Entries in Scott Winn (3)


Kitten and Puppy Air

My friend Scott Winn made a video earlier with kittens flying through the air with capes on. He revisited the subject this last summer, this time with puppies as well. He's posted a making of video lest anyone fear the mistreatment of small animals. From what I've heard and seen it was a hoot to film. The little chewbacca puppy was my favorite shot of the bunch.


The footage was pretty flat here so I needed to pull the highlights and shadows with isolated selections to get a more dynamic image. The footage off the Phantom can fluctuate in color response more than other camera systems. I imagine anything shooting at 15,000 frames per second is going to do that though. At that speed the light and color can be hairline finicky. So grading super slow motion is never as simple as pasting one grade over everything. Each shot needs it's own custom work to pull it in line with the rest.

Another issue in this video was with raising the saturation and pulling the shadows and highlights away from each other introduced a lot of noise into the chroma channels. I graded this in Resolve 9. I wish it had come just a little later so I could have worked on it in version 10 which I'm running on now. In Resolve 10, the noise reduction tools are so much more powerful! I can now isolate noise reduction separating the chroma from the luma channels as well as choosing from spatial noise reduction which is essentially what was available in the earlier versions, nothing to sneeze at, or with my new favorite, temporal noise reduction. This allows resolve to analyze up to two frames ahead and behind each frame to adjust unwanted artifacts like noise right out of your picture! Between these two noise reduction methods you can also blend them in and out of each other. 

It may be too technical to explain without familiarity with the program. Basically, noise is history now.  


Fruit Ninja

This was a Scott Winn project in association with Halfbrick Studios.

It was shot on a mix of 5d, Epic, and Fastcam cameras.

I've been really driving at getting my grading style more cinematic than ever. Color correction is good. Making shots all match is important, but above all that is this kind of intangible quality to a good grading job that changes the very substance and texture of the thing. I've been intrigued by that ever since that first time in photoshop when I figured out the channel mixer.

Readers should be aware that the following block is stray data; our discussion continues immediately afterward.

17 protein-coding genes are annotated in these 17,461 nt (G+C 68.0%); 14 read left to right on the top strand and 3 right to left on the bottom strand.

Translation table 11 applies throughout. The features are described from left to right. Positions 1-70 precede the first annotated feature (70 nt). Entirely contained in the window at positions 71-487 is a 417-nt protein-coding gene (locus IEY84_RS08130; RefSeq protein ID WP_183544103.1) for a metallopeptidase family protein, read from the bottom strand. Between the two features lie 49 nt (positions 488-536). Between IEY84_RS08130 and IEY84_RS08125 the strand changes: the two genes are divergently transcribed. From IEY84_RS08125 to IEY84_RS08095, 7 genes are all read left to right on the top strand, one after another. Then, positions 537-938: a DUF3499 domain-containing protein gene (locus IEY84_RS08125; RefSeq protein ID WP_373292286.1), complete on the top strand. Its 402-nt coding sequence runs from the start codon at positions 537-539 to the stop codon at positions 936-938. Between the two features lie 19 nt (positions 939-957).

The first cut of the video I saw was just that first section. Scott explained some of his feelings about it and how he wanted it to feel. I went to work on it and once I nailed the color tone, I jumped in with some new techniques I've been thinking about to really sink this thing into that fictional place where great stories happen. I wanted to make it feel strong and intentional.  After I'd finished, I compared what I had with the original and felt pretty happy with it. So here they are. 

As you click back and forth through them you'll see the difference I'm talking about. The kind of fun thing about it is that they're so different they even fool me into wondering if I'm looking at the same frame most of the time. Its pretty sick. 

There was one shot that the fastcam malfunctioned on and somehow we got pink registering in the leaves of the trees and in his highlights. Scott asked me if I could get that one to work right again. You'll see it in the stills(numbers 10 and 11) . It took a few different things all happening at once, but I got the pink out and got it to match well enough to keep it. 


Here's the full video. Hope you enjoy it. This is the last project of 2012. I'm looking forward to 2013. I'll be releasing a new reel soon to reflect my new style. Developing new techniques always makes me excited about the future. More to come!


The Color Run

You'll notice in the before and after shots below how many times the sky was not blue when I started. Changing the weather is challenging enough as a colorist but when you add in clouds of colored chalk pitching back and forth across the sky, it introduces a whole new set of problems. There are lots of different ways to tilt an overcast sky. The simple route is to select it and push everything to blue. But when the sky is white and the balloons are white like in one of the shots, you've got to play with how far to push before it gets really really noticeable. Honestly the biggest thing you're doing when changing wheather is working as many corrections as it takes to cover your tracks and make it as natural as you can without drawing attention. 

It doesn't always work as well as you'd like it to. Often you end up pulling it back farther than youd like to keep edges clean, but overall it turned out well and gave it the vibe it needed. Enjoy.